In order for this to happen, however, we must actively participate in the democratic governance of our communities so they become as sustainable as possible in partnership with their surrounding environments within a bioregion. We must understand and accept that a sustainable community is, in a sense, the institution in which the living trust is housed and protected.

We must also make our judicial system just and responsible to all generations, something we have not yet chosen to do. Yet it's only a choice, which, after all, is the very foundation of democracy. Democracy, in turn, sets up and maintains the information/political feedback loops through which human values, intuition, information, and cultural innovations are funneled into the melting pot of civic literacy. literacy


It is in a freely democratic community that the cultural gold is separated from the dross. The gold is a community's potential to behave like an intelligent, moral, innovative, just, and freely democratic organization while on the road to sustainability and beyond. The first step along the way is for a community to identify itself as a community, or as John Dewey said in 1927—"Unless local communal life can be restored, the public cannot adequately resolve its most urgent problem:  to find and identify itself."


Who are we now, today? This is a difficult but necessary question for people to deal with if they want to create a vision for the future. The vision they create will be determined first by how they identify themselves as a culture and second by how they identify themselves as a civic organization, which in turn is defined by its governance. The concept of citizen government means that citizens must possess the skills and dispositions to act as leaders, know when this obligation is required, and know how to share leadership. In other words, citizens must know when the good of the community, present and future, is at stake and be able to act accordingly.

Therefore, the self-held concept of who a people are culturally and how well their community governance represents them is critical to the sustainability of their future. Their self-image is crucial because it will determine what their community will become socially, which in turn will determine what their children will become socially.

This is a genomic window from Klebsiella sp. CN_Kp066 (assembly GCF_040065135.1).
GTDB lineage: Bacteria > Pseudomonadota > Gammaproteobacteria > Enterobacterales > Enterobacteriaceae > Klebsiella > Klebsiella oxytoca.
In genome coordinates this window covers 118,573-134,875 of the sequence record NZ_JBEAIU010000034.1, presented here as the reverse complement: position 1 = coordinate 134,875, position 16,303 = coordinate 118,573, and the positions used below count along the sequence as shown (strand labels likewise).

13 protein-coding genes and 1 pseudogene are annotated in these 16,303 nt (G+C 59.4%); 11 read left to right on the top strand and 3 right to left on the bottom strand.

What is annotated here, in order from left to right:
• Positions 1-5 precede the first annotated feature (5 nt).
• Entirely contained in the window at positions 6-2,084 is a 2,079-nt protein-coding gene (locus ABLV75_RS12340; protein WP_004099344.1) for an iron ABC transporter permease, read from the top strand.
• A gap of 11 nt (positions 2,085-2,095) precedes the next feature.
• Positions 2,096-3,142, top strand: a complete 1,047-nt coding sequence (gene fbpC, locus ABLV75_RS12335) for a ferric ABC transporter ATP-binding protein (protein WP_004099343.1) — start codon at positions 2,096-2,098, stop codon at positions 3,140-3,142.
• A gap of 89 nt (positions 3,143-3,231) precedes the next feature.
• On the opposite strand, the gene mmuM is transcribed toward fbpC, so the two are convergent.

A major problem facing communities today is that people are no longer thought of as people but rather as a group of "publics," which is an amorphous aggregate of individuals and their preferences. In this sense, "public" means whatever aggregate of individuals is being measured at the moment, such as the public as market player, as skier, logger, cattle rancher, consumer, scientist, and so on. But in none of these perspectives is the public thought of as a group of whole persons whose humanity supercedes whatever else they might be.

Thus, how well a community's core values are encompassed in a collective vision toward which to build depends first on how well the people understand themselves as a culture, second on how well that understanding is reflected in their self-governance, and third on how clearly it is committed to paper. Only after people have dealt with who they are today, can they determine what legacy they wanted to leave for their children and create a shared vision through which to accomplish it—because only then do they know.

Visions will vary greatly, depending on how a community is defined. A rural community, for example, will include its immediate landscape and perhaps even its relationship to neighboring communities and the bioregion. Within the "inner city," however, a community may be one square city block and its relationship to the four neighboring blocks facing it. Regardless of how people define their particular community, their success in self-governance depends on their sense of citizenship, which is currently entangled with the term "public."


The many schizophrenic splits in the concept of "public" are the result of what's missing, not what's present. The classical approach to citizenship is conceptualized around and stresses a shared constitution that embodies both rules and a founding myth, which in turn is build on a collective sense of moral history in the form of a common-law tradition, and some notion of a good way of life. The principle of public integration is factored into citizenship through civility, a concept designed to transcend commercial utilitarianism and military domination. Within this concept of "public," policies are designed to further the common wellbeing, in particular, a community's moral development. In other words, public policies are initiated and evaluated in light of an ideal toward which to strive.